Before Friday the 29th July 2022, I could not tell you the last time that I watched Neighbours. I do know that it would have been when it was still on BBC 1 and that the Kennedys were firmly settled within the most famous cul-de-sac in the world (that doesn’t help narrow it down-I know).
I was more than a little surprised at how compelled I felt to tune in to the final episode. When I heard that the end was nigh for the iconic soap, I was genuinely sad. My heart hurt a teeny bit and I felt bad for letting go of the 5.35pm daily habit that had begun when I was around eight years old.
Prior to Neighbours, I had had a brief glimpse of the power of the soap opera. Coming in from playschool, my naptime was signalled by the beginning of The Sullivans. Waking up sleepily I would often hear the theme tune to Sons and Daughters. When my grandma came to stay memories of Take the High Road, A Country Practice and The Young Doctors are entwined in my thoughts of her, along with the smell of brandy and the Golden Virginia packet that she always had on her.
Those shows though were for the grown-ups. The adults in the house. Neighbours, on the other hand was the first programme that had the magic of bringing everyone in the household together, for twenty minutes of rare familial harmony. The three of us siblings would stop tormenting each other. Mum would soften from her just- got- in- from- work stress grump. Grandma would cease her relentless barking of orders. And we would watch Neighbours.
For the first time in soaps (not kids TV programmes) we were exposed to young characters that had key roles and plot lines that we could relate to; they went to school, had crushes, suffered with low-self-esteem, argued with their families and like us, had to forge their way through childhood and the teen years. In Mikey, Plain Jane Super Brain, Scott and Charlene we had kindred spirits that we could see elements of ourselves in and at the time, that meant the world.
In my head and heart, Neighbours ending, is symbolic of the ending of a simpler way of life all those years ago. Neighbours will forever be synonymous with teatimes after school, everyone shushing to hear the TV, taping the best episodes to re watch on VHS and the joy of being home poorly so you could catch the lunchtime omnibus too.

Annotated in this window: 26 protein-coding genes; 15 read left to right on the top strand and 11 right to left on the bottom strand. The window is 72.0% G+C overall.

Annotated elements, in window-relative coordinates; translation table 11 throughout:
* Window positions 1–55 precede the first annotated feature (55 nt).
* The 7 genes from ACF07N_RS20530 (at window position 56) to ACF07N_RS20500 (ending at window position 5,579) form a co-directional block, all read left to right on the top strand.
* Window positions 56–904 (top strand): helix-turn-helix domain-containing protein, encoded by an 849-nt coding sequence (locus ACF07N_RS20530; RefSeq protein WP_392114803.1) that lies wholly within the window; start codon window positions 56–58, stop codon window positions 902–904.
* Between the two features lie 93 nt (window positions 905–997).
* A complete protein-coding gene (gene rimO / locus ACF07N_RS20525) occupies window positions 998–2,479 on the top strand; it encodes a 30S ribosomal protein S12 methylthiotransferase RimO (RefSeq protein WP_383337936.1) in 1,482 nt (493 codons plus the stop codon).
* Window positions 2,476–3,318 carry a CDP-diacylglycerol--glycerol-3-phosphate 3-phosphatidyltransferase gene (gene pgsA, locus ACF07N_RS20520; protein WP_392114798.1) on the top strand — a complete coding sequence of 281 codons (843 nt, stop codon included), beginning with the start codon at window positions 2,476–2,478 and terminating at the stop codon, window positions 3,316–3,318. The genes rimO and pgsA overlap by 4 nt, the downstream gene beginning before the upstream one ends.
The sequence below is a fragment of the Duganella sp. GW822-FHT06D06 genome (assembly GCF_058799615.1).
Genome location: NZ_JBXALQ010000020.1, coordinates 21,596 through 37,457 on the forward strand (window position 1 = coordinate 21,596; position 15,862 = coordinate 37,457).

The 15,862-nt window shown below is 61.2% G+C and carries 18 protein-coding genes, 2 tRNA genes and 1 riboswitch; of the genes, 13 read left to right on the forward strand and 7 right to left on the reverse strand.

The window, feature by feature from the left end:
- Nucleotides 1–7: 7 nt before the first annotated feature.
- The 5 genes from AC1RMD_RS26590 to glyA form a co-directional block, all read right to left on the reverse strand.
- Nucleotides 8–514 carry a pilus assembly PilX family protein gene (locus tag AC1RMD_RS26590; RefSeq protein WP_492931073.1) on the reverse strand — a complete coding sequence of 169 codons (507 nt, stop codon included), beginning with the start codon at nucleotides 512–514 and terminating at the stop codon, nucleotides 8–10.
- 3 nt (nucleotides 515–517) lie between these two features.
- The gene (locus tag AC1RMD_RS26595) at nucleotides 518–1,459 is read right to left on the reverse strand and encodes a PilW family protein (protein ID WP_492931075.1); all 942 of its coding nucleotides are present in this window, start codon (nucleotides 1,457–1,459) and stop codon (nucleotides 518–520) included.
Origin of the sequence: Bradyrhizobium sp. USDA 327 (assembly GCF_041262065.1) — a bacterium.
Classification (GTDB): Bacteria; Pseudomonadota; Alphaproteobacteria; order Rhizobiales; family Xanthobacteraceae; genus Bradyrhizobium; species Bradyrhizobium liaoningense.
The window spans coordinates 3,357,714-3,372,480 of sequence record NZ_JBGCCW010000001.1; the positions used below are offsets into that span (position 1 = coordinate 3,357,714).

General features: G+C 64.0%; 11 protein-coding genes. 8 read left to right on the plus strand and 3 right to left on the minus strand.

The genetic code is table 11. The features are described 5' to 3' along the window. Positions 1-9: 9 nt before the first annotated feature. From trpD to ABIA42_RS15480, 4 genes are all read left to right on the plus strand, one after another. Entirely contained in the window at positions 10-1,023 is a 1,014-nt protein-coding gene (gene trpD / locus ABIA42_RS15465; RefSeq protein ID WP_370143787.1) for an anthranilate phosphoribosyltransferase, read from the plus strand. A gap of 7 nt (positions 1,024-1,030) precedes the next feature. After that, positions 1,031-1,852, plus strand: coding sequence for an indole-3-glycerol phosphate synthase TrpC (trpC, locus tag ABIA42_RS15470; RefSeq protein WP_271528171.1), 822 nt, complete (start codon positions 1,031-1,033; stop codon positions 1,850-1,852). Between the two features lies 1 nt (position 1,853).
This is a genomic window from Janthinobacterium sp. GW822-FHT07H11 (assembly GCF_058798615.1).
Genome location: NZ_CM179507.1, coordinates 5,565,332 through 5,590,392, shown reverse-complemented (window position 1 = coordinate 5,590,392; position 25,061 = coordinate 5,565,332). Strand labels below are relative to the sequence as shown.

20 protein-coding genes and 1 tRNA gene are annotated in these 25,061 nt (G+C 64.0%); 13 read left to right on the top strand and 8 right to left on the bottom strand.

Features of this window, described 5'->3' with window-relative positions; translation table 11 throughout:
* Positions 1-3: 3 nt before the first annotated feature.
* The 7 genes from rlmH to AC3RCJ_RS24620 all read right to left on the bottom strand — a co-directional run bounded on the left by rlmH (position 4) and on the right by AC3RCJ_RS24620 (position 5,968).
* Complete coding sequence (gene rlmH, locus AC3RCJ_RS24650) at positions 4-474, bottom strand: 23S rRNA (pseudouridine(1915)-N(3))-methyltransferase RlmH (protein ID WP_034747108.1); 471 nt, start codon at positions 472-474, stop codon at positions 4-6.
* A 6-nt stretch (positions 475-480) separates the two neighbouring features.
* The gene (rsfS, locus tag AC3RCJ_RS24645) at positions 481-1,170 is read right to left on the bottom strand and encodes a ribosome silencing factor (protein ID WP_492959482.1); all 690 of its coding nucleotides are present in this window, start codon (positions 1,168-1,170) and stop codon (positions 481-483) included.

With feelings of pure nostalgia, I surrendered and immersed myself to every reference of the past that was woven into the last episode of Neighbours. The heroes of the soap were back on our screens, but like us they had evolved and aged. Some were heart sore, some had lost their way, some were grey and lined, but essentially still the same people full of hope and memories of good times. Just like us.
I guess the last episode bought home the fact that we are no longer those child dreamers, whose best part of day was sitting down to catch up with these fictional families and dream of what life would be like if we lived on Ramsay Street too. Neighbours allowed a generation of young people to daydream and imagine a life beyond our own street.
The lump in my throat and the love in my heart stayed throughout most of the episode, except when I thought too hard about the fact that I had never had a lamington, and that how on earth could Melanie and Toady be getting married. Surely, she is old enough to be his Nan?
*it’s Australian slang for goodbye!